HARRISBURG – The number of highway fatalities, injuries and total crashes investigated by state police during the five-day Thanksgiving holiday driving period all dropped compared to the same period last year, Commissioner Jeffrey B. Miller said Monday.
“We had better weather than last year for the driving period, but I believe the decreases are in part the result of tougher traffic-law enforcement by our troopers and greater use of seat belts by the public,” Miller said.
He said 11 people were killed and 379 others were injured in the 1,066 crashes to which state police responded during the holiday driving period that began Wednesday and ended Sunday. During last year’s five-day Thanksgiving driving period, 13 people were killed and 503 others were injured in 1,738 crashes investigated by troopers.
Noting that studies by the Pennsylvania Department of Transportation show that seat belt usage in Pennsylvania is on the rise, Miller said the holiday statistics indicate that far too many drivers and passengers still fail to buckle up.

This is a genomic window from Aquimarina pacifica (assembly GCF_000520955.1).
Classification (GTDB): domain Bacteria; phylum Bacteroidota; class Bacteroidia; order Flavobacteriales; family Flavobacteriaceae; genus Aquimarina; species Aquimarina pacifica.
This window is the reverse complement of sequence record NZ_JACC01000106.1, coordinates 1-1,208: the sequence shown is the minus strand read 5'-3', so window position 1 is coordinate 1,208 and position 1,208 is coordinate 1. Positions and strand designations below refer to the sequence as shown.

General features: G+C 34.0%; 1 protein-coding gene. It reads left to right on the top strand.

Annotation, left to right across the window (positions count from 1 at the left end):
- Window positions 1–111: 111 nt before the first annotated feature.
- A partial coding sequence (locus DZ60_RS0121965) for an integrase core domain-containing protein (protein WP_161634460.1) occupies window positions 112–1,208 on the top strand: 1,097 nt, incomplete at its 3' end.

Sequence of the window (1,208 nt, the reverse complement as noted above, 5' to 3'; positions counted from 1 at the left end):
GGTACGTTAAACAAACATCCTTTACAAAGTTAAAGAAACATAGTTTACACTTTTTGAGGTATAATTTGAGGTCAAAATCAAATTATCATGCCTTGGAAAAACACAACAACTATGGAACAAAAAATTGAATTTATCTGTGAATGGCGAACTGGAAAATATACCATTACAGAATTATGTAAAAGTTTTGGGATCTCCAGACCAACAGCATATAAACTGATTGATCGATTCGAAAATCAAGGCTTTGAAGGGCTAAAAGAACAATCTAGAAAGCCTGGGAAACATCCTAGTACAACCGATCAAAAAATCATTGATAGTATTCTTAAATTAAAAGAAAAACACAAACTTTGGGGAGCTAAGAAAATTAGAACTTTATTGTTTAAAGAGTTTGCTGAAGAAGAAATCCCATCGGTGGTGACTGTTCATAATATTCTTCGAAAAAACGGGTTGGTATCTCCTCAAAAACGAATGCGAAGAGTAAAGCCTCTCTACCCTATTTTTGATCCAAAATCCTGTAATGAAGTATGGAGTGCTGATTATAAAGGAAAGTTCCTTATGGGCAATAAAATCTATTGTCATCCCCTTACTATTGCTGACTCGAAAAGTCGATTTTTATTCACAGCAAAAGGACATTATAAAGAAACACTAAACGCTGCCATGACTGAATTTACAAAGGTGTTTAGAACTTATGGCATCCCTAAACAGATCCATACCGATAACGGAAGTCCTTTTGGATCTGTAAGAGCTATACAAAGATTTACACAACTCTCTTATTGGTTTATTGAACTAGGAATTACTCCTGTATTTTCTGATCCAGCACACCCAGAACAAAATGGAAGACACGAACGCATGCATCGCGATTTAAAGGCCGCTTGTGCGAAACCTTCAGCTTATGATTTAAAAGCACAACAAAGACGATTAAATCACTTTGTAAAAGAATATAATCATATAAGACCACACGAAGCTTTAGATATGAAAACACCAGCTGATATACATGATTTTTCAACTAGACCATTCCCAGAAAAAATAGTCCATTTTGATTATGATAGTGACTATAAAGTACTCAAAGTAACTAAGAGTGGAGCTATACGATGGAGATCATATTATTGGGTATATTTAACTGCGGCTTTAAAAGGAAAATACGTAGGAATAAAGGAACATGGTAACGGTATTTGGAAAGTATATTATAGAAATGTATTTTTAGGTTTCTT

“Only one of the 11 people killed during the holiday travel period was wearing a seat belt,” Miller said. “Making sure that everyone in a vehicle is properly restrained is the single most important thing that can be done to reduce traffic fatalities and injuries.”
Miller said 103 of the 1,066 crashes, including two of the fatal crashes, were alcohol-related.
State Police issued 6,490 speeding citations, arrested 369 individuals for driving under the influence, cited 476 people for not wearing seat belts and issued citations to 63 for failing to properly restrain children in child safety seats during the holiday driving period.
During the same period in 2005, troopers wrote 4,500 speeding citations, arrested 292 drivers for DUI, cited 237 individuals for not wearing seat belts and issued citations to 53 people for not properly restraining children in child safety seats.
The crash numbers cover only those incidents investigated by state police and do not include statistics on crashes to which other law-enforcement agencies responded.
During the holiday driving period, state police took part in both the national “Click It or Ticket” campaign to increase seat belt usage and the national “Operation C.A.R.E.” program to reduce traffic crashes on interstate highways, Miller said.